Scientology says 'cult' tag defames the church
Sydney Morning Herald
July 10, 2011
THE Church of Scientology is threatening to sue a volunteer organisation for publishing a brochure it claims labels the religion a ''cult''.
But the Cult Information and Family Support (CIFS) group, which helps victims of cults and their families, refuses to bow to the demands of the Scientologists, saying they will continue their "humanitarian support work''.
all the references to Scientology in the brochure were already in the public domain
The brochure advertises the support group's national conference in Brisbane next month and quotes one of the speakers, Senator Nick Xenophon, from a speech in Parliament in 2009 in which he labelled Scientology a criminal organisation.
The brochure contains allegations from that speech that members of Scientology had experienced "blackmail, torture and violence, labour camps and forced imprisonment and coerced abortions".
But in a legal letter, the Scientology lawyer, Kevin Rodgers, of Sydney firm Brock Partners, said the brochure was "grossly defamatory of [the Church of Scientology], its officers and parishioners".
"The Church considers the brochure conveys defamatory imputations that it … 'is a cult', is an 'abusive and destructive group', that it 'psychologically manipulates persons under coercive controlling circumstances and runs a 'labour camp'."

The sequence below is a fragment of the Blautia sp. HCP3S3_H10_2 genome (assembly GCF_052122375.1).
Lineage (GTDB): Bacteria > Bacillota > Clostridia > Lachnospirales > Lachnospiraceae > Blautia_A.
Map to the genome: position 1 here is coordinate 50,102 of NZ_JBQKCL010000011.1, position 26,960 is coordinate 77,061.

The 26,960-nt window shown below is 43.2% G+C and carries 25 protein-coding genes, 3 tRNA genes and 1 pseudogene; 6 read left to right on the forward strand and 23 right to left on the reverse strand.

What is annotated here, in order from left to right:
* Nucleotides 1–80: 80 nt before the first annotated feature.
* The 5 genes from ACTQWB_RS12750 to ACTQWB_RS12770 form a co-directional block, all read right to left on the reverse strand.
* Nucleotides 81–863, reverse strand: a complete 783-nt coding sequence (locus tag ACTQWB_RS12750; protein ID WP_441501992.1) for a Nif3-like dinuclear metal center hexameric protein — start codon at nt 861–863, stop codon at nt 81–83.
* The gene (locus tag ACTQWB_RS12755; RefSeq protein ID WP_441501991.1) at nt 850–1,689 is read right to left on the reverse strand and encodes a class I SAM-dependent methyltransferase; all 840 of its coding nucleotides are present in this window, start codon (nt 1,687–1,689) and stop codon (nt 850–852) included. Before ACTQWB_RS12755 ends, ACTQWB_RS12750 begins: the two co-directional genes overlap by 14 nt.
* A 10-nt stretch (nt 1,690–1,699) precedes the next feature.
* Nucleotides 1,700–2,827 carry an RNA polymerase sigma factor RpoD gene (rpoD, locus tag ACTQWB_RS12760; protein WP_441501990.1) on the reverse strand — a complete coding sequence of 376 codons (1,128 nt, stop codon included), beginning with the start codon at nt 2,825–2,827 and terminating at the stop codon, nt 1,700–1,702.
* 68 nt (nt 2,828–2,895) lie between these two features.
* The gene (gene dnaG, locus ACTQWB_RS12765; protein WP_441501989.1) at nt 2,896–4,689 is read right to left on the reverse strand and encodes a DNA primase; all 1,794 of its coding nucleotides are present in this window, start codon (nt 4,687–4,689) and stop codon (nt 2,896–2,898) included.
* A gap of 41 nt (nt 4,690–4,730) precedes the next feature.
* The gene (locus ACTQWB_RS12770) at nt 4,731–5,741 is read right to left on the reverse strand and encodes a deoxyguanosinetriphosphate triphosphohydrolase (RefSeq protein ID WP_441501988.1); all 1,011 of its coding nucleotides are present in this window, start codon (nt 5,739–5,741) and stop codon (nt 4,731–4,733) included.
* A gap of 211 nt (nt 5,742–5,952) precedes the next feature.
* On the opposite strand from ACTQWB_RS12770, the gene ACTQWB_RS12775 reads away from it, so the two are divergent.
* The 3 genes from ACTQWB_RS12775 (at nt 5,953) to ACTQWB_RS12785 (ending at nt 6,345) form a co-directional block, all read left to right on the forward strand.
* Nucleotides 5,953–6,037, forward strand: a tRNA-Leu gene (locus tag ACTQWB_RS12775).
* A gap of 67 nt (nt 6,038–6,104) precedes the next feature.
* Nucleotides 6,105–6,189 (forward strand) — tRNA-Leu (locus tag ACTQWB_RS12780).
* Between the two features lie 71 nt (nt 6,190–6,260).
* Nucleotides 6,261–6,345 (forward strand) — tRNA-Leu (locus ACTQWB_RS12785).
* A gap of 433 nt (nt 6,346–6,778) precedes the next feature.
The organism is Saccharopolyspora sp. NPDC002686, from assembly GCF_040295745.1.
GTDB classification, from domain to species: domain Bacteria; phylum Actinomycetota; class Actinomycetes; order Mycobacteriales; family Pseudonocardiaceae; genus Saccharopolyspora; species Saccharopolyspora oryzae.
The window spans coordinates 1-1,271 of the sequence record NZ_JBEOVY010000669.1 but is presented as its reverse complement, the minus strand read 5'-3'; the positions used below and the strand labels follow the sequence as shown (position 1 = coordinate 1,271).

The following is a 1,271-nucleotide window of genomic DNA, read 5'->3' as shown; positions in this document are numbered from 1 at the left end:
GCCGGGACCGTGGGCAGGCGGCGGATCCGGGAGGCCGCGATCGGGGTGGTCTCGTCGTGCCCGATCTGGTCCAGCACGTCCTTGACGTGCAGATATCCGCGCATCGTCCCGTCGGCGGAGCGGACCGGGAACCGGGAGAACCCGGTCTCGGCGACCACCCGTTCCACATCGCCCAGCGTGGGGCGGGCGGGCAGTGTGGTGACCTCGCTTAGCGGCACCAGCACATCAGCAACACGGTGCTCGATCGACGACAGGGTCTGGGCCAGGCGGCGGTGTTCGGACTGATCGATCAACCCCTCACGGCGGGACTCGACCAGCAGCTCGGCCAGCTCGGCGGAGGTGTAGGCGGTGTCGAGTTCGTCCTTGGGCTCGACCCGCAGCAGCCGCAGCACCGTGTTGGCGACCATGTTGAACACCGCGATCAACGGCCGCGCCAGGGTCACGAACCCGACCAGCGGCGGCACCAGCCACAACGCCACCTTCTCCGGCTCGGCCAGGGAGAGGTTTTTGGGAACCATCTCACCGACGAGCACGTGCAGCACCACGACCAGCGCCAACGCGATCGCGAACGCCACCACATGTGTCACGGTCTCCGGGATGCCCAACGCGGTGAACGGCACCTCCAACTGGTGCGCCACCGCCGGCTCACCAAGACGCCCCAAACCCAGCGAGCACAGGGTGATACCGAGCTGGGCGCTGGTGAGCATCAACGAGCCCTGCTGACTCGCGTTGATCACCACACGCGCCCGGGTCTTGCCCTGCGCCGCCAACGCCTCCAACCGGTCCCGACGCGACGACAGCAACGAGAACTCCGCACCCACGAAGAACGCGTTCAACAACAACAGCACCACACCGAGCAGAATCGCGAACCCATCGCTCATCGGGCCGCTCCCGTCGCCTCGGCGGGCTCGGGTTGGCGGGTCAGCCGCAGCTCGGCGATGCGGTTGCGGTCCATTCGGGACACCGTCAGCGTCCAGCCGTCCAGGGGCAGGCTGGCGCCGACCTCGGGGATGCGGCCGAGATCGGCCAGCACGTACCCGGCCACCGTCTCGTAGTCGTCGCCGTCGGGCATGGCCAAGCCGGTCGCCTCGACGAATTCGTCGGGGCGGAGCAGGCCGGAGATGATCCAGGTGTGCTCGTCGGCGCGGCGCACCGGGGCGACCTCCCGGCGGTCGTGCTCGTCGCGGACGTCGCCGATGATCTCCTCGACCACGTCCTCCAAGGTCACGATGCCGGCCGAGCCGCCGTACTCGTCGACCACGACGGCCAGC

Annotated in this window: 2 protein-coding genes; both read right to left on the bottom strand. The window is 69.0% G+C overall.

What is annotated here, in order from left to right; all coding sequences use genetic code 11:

The legal letter said the church and its officers "strenuously deny these unfounded basely [sic] accusations", and demanded that CIFS withdraw mention of Scientology and provide a written apology. Failure to do so would "be used in any additional action our client Church is advised to take to claim punitive damages".
A church spokeswoman, Virginia Stewart, said the church "shares none of the characteristics of a cult".
"We do not have a messianic leader, we do not predict the end of the world, our members are urged to think for themselves and are not subject to 'coercive persuasion or mind control'. And we most certainly do not promote suicide or murder as solutions to human unhappiness. Quite the opposite," she said.
The president of CIFS, John McAlpin, said all the references to Scientology in the brochure were already in the public domain.
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